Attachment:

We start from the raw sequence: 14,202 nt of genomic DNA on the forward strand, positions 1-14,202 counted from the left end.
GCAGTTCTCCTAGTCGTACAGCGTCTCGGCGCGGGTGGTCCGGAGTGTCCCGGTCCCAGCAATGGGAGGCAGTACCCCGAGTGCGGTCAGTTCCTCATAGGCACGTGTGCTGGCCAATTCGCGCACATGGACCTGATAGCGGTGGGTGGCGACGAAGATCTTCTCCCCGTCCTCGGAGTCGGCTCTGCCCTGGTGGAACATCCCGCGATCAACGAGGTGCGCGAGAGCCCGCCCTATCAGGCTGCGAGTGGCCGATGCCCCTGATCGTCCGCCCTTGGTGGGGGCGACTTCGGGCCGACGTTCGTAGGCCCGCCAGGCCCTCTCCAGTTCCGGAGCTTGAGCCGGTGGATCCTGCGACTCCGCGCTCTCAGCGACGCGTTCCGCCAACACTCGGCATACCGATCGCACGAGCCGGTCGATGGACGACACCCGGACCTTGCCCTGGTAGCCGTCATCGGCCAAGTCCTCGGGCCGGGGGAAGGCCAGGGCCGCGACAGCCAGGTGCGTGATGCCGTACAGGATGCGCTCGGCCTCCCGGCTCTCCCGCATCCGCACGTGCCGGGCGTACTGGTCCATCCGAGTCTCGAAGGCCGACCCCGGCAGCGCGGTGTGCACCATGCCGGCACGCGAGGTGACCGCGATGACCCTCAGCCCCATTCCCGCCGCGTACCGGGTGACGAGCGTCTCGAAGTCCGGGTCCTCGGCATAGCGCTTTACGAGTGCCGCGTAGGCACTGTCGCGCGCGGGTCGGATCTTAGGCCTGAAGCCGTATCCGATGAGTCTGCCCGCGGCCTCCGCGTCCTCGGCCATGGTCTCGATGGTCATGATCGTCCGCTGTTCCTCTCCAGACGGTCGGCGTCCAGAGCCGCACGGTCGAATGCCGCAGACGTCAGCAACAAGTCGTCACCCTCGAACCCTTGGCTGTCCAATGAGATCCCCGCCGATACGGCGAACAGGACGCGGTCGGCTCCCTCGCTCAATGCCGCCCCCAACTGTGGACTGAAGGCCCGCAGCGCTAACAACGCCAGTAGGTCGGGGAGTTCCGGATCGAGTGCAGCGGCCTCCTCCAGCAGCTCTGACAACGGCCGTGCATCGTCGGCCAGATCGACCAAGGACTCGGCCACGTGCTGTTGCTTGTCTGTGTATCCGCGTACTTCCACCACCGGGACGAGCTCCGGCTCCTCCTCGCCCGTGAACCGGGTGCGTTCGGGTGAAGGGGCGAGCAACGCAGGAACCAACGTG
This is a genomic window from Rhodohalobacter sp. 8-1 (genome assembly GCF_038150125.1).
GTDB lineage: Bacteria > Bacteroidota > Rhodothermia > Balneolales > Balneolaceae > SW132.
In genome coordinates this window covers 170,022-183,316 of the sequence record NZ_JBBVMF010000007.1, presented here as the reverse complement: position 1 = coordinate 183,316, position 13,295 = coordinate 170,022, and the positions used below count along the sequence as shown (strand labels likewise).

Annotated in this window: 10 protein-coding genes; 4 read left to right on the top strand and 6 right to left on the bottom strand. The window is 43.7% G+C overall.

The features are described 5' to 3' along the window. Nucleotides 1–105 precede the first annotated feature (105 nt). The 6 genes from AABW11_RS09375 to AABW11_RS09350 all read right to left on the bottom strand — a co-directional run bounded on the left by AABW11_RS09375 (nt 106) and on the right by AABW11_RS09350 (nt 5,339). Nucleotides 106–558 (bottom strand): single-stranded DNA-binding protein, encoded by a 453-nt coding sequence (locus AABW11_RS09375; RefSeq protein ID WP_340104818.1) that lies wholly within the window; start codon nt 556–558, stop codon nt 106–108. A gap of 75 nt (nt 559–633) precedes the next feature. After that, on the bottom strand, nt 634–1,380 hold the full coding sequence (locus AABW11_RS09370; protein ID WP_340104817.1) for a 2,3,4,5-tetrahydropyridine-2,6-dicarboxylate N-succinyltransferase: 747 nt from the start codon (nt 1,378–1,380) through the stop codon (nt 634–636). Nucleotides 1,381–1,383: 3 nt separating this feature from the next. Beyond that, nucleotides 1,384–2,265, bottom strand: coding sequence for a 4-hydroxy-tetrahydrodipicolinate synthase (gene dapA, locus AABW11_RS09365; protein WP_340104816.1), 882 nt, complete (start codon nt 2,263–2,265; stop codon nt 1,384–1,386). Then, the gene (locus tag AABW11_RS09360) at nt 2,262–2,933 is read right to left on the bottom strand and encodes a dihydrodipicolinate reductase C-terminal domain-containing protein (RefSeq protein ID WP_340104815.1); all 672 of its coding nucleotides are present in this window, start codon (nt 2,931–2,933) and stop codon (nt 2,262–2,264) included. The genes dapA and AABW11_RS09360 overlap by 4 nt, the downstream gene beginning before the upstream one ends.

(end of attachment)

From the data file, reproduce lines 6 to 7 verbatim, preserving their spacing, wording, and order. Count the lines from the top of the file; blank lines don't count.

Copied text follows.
Annotated in this window: 10 protein-coding genes; 4 read left to right on the top strand and 6 right to left on the bottom strand. The window is 43.7% G+C overall.

The features are described 5' to 3' along the window. Nucleotides 1–105 precede the first annotated feature (105 nt). The 6 genes from AABW11_RS09375 to AABW11_RS09350 all read right to left on the bottom strand — a co-directional run bounded on the left by AABW11_RS09375 (nt 106) and on the right by AABW11_RS09350 (nt 5,339). Nucleotides 106–558 (bottom strand): single-stranded DNA-binding protein, encoded by a 453-nt coding sequence (locus AABW11_RS09375; RefSeq protein ID WP_340104818.1) that lies wholly within the window; start codon nt 556–558, stop codon nt 106–108. A gap of 75 nt (nt 559–633) precedes the next feature. After that, on the bottom strand, nt 634–1,380 hold the full coding sequence (locus AABW11_RS09370; protein ID WP_340104817.1) for a 2,3,4,5-tetrahydropyridine-2,6-dicarboxylate N-succinyltransferase: 747 nt from the start codon (nt 1,378–1,380) through the stop codon (nt 634–636). Nucleotides 1,381–1,383: 3 nt separating this feature from the next. Beyond that, nucleotides 1,384–2,265, bottom strand: coding sequence for a 4-hydroxy-tetrahydrodipicolinate synthase (gene dapA, locus AABW11_RS09365; protein WP_340104816.1), 882 nt, complete (start codon nt 2,263–2,265; stop codon nt 1,384–1,386). Then, the gene (locus tag AABW11_RS09360) at nt 2,262–2,933 is read right to left on the bottom strand and encodes a dihydrodipicolinate reductase C-terminal domain-containing protein (RefSeq protein ID WP_340104815.1); all 672 of its coding nucleotides are present in this window, start codon (nt 2,931–2,933) and stop codon (nt 2,262–2,264) included. The genes dapA and AABW11_RS09360 overlap by 4 nt, the downstream gene beginning before the upstream one ends.